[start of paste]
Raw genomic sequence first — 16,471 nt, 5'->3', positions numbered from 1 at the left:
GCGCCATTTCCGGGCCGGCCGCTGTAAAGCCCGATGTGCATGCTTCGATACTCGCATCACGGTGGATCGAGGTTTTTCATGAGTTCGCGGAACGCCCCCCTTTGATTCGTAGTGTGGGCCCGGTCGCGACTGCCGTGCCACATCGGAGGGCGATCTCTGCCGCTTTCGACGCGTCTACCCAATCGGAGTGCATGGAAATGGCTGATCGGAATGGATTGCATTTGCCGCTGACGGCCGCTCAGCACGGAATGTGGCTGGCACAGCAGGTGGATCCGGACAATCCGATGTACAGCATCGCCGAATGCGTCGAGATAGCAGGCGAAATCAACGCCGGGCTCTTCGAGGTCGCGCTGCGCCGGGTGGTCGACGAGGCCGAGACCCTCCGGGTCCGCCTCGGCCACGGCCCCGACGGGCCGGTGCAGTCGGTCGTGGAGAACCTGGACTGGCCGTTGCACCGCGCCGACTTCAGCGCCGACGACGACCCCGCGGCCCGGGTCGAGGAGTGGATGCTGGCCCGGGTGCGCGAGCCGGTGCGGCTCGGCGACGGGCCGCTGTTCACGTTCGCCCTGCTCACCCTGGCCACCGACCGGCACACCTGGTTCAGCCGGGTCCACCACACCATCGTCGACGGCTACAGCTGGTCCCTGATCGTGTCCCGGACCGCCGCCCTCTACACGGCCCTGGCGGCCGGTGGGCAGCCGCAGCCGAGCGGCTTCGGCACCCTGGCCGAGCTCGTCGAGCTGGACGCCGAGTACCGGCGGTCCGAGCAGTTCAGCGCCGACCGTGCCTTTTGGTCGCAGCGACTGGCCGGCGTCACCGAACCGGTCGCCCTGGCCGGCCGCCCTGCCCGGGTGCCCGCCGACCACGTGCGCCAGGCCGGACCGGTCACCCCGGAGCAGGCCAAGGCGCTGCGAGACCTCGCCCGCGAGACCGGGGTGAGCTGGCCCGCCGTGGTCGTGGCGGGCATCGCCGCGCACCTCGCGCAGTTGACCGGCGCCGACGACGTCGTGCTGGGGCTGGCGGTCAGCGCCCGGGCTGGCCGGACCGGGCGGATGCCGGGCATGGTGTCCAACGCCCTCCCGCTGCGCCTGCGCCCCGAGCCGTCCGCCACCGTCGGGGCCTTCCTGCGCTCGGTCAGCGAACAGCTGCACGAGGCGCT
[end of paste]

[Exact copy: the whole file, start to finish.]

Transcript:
Raw genomic sequence first — 16,471 nt, 5'->3', positions numbered from 1 at the left:
GCGCCATTTCCGGGCCGGCCGCTGTAAAGCCCGATGTGCATGCTTCGATACTCGCATCACGGTGGATCGAGGTTTTTCATGAGTTCGCGGAACGCCCCCCTTTGATTCGTAGTGTGGGCCCGGTCGCGACTGCCGTGCCACATCGGAGGGCGATCTCTGCCGCTTTCGACGCGTCTACCCAATCGGAGTGCATGGAAATGGCTGATCGGAATGGATTGCATTTGCCGCTGACGGCCGCTCAGCACGGAATGTGGCTGGCACAGCAGGTGGATCCGGACAATCCGATGTACAGCATCGCCGAATGCGTCGAGATAGCAGGCGAAATCAACGCCGGGCTCTTCGAGGTCGCGCTGCGCCGGGTGGTCGACGAGGCCGAGACCCTCCGGGTCCGCCTCGGCCACGGCCCCGACGGGCCGGTGCAGTCGGTCGTGGAGAACCTGGACTGGCCGTTGCACCGCGCCGACTTCAGCGCCGACGACGACCCCGCGGCCCGGGTCGAGGAGTGGATGCTGGCCCGGGTGCGCGAGCCGGTGCGGCTCGGCGACGGGCCGCTGTTCACGTTCGCCCTGCTCACCCTGGCCACCGACCGGCACACCTGGTTCAGCCGGGTCCACCACACCATCGTCGACGGCTACAGCTGGTCCCTGATCGTGTCCCGGACCGCCGCCCTCTACACGGCCCTGGCGGCCGGTGGGCAGCCGCAGCCGAGCGGCTTCGGCACCCTGGCCGAGCTCGTCGAGCTGGACGCCGAGTACCGGCGGTCCGAGCAGTTCAGCGCCGACCGTGCCTTTTGGTCGCAGCGACTGGCCGGCGTCACCGAACCGGTCGCCCTGGCCGGCCGCCCTGCCCGGGTGCCCGCCGACCACGTGCGCCAGGCCGGACCGGTCACCCCGGAGCAGGCCAAGGCGCTGCGAGACCTCGCCCGCGAGACCGGGGTGAGCTGGCCCGCCGTGGTCGTGGCGGGCATCGCCGCGCACCTCGCGCAGTTGACCGGCGCCGACGACGTCGTGCTGGGGCTGGCGGTCAGCGCCCGGGCTGGCCGGACCGGGCGGATGCCGGGCATGGTGTCCAACGCCCTCCCGCTGCGCCTGCGCCCCGAGCCGTCCGCCACCGTCGGGGCCTTCCTGCGCTCGGTCAGCGAACAGCTGCACGAGGCGCT